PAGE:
Even after all the WannaCry hoopla in May. US companies too!
The Petya ransomware attack infected over 2,000 computer systems across the world as of midday today, according to Kaspersky Lab, cited by Reuters. Russia and Ukraine were most affected. Other victims were in Britain, France, Germany, Italy, Poland, and the US. When China starts up its computers, it will suffer the consequences for not staying in bed.
The malware includes code known as “Eternal Blue,” which was also used in the WannaCry attack in May. Experts believe the code was purloined from NSA. The ransomware encrypts hard drives of infected machines and then demands $300 in bitcoin in order for the user to regain access. Petya takes advantage of the same vulnerability in Windows as WannaCry.
But Microsoft released a patch to fix this vulnerability on March 14. Patched computers were not affected by WannaCry, and are not affected today. The Windows Malicious Software Removal Tool detects and removes the malware automatically during the updating process. But that update isn’t available for bootleg copies of Windows – hence China’s disproportionate problems with the attack in May.
And computers that are running legitimate versions of Windows but hadn’t been updated for whatever reason are vulnerable. Amazingly, when WannaCry hit, plenty of companies were mauled because some dude hadn’t updated their machines. Corporate and government networks were hit. You’d think after the hue and cry in May, all legit corporate systems would be updated, and bootleg copies of Windows would be replaced either by a legit copy of Windows or another operating system. But no. Rinse and repeat.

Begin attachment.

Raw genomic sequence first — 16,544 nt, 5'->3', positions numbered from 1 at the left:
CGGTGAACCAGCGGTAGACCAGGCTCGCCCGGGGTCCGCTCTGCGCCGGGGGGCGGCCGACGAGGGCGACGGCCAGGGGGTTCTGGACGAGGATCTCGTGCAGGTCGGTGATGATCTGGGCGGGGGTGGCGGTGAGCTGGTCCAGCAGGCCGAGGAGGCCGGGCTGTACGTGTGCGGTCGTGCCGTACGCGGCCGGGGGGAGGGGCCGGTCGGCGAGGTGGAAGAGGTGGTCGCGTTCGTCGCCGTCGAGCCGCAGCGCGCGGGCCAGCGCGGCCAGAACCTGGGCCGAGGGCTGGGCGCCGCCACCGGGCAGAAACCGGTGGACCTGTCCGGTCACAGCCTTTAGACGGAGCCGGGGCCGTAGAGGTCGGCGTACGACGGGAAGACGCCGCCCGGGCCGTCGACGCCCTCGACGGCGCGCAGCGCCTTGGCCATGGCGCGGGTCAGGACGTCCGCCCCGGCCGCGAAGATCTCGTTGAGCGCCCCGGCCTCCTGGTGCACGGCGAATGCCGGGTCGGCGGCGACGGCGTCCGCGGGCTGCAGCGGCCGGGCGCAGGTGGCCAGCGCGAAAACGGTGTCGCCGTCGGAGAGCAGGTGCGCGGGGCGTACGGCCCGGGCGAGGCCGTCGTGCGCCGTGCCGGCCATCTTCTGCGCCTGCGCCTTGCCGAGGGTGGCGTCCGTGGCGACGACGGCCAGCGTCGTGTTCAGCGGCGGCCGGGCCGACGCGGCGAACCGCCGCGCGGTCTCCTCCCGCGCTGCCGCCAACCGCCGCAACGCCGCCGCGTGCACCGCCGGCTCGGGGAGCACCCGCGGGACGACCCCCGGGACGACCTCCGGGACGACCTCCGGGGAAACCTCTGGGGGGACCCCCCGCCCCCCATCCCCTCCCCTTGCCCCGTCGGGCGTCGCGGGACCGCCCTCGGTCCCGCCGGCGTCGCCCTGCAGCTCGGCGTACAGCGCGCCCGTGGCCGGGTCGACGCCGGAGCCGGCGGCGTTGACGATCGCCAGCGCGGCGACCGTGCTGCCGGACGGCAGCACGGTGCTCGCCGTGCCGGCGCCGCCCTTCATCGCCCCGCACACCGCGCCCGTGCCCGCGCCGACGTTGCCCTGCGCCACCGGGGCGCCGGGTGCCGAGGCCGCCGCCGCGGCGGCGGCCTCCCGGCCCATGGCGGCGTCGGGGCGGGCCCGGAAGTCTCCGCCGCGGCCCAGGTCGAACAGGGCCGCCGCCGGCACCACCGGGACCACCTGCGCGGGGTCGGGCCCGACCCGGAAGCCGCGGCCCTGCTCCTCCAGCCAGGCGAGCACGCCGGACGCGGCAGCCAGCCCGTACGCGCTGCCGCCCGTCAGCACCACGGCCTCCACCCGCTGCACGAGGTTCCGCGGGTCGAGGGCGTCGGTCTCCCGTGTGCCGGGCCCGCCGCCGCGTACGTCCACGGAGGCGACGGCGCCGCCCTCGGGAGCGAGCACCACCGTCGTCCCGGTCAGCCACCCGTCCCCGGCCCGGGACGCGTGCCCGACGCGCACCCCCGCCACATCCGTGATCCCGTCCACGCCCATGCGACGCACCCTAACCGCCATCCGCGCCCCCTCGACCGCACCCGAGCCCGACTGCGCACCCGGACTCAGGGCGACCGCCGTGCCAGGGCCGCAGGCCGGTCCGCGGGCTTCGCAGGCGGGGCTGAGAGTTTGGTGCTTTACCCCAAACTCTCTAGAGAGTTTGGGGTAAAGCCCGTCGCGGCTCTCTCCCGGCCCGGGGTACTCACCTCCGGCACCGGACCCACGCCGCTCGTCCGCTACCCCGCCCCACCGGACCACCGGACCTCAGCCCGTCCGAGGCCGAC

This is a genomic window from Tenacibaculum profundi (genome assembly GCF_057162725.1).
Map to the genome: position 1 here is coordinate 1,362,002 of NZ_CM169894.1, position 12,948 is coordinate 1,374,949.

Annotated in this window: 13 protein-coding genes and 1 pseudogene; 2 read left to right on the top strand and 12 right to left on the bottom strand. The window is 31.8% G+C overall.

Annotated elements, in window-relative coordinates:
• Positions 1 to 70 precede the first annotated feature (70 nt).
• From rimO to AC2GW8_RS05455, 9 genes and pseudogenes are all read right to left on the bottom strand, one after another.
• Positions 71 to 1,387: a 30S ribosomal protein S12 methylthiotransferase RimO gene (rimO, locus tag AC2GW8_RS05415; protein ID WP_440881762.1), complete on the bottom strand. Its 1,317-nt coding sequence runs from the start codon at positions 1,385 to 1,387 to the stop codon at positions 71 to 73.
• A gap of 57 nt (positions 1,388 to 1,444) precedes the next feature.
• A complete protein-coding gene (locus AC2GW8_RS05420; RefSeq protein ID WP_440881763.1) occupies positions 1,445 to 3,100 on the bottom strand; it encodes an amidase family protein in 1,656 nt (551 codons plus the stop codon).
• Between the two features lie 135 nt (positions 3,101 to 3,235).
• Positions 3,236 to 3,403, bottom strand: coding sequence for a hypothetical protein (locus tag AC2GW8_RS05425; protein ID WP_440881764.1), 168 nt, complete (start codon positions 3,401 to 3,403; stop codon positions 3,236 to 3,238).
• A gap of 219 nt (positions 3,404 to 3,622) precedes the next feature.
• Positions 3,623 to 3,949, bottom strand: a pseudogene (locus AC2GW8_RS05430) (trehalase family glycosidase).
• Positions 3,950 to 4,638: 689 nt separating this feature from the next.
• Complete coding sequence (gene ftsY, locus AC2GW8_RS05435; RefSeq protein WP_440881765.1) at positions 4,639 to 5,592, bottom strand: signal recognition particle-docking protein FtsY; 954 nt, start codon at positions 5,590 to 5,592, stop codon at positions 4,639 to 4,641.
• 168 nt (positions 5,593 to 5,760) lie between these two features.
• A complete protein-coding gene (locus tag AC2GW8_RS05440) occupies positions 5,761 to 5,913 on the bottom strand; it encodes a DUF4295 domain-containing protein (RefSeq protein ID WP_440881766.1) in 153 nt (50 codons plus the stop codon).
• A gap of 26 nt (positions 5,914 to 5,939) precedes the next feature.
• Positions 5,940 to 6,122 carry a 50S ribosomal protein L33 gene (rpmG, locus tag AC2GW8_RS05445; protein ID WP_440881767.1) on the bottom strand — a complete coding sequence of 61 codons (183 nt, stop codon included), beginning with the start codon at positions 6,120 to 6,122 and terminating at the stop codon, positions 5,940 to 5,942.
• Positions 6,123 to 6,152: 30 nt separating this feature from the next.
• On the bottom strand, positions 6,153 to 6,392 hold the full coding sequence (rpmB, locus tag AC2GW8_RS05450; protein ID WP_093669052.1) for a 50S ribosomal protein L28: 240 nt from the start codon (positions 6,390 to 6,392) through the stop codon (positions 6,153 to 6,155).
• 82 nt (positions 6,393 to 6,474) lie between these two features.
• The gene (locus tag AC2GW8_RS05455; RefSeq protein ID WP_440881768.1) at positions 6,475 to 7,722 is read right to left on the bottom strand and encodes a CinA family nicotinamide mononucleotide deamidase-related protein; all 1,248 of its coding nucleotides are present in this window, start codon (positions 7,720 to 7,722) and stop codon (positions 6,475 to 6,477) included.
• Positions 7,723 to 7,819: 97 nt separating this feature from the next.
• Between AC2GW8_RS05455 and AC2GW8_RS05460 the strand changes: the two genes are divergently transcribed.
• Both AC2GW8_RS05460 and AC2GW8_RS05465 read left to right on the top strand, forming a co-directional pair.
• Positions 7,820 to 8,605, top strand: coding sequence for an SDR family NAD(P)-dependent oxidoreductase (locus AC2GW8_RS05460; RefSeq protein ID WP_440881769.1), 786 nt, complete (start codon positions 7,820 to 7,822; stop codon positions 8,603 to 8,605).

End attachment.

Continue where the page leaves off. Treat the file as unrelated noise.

The first attacks were reported from Russia and Ukraine. And then it spread around the world. These are among the companies that reported having been hit:
Rosneft, Russian state-owned oil company and one of the largest oil producers in the world reported that its network suffered “serious consequences” due the ransomware. But it was able to maintain oil production by switching to backup systems.
Russian banks suffered “computer attacks,” and in isolated cases computer networks were infected, according to the Central Bank. Home Credit, a consumer lender, had to shut down all branches.
Russian steelmaker Evraz said its computer network had been hacked, but steel output was not affected.
Ukrainian government’s computer network went down, reported Deputy Prime Minister Pavlo Rozenko.
The International Airport in Kiev, Ukraine, was hit. “In connection with the irregular situation, some flight delays are possible,” Yevhen Dykhne said on Facebook, cited by Reuters.
Ukrainian banks reported disruptions to their operations, according to the National Bank of Ukraine.
Ukraine’s state power producer, a media company, and other firms were hit, including subsidiaries of German operations (see below) and forced to deal with disruptions.
Deutsche Post’s Ukrainian operations of Express were hacked, the German postal and logistics company reported.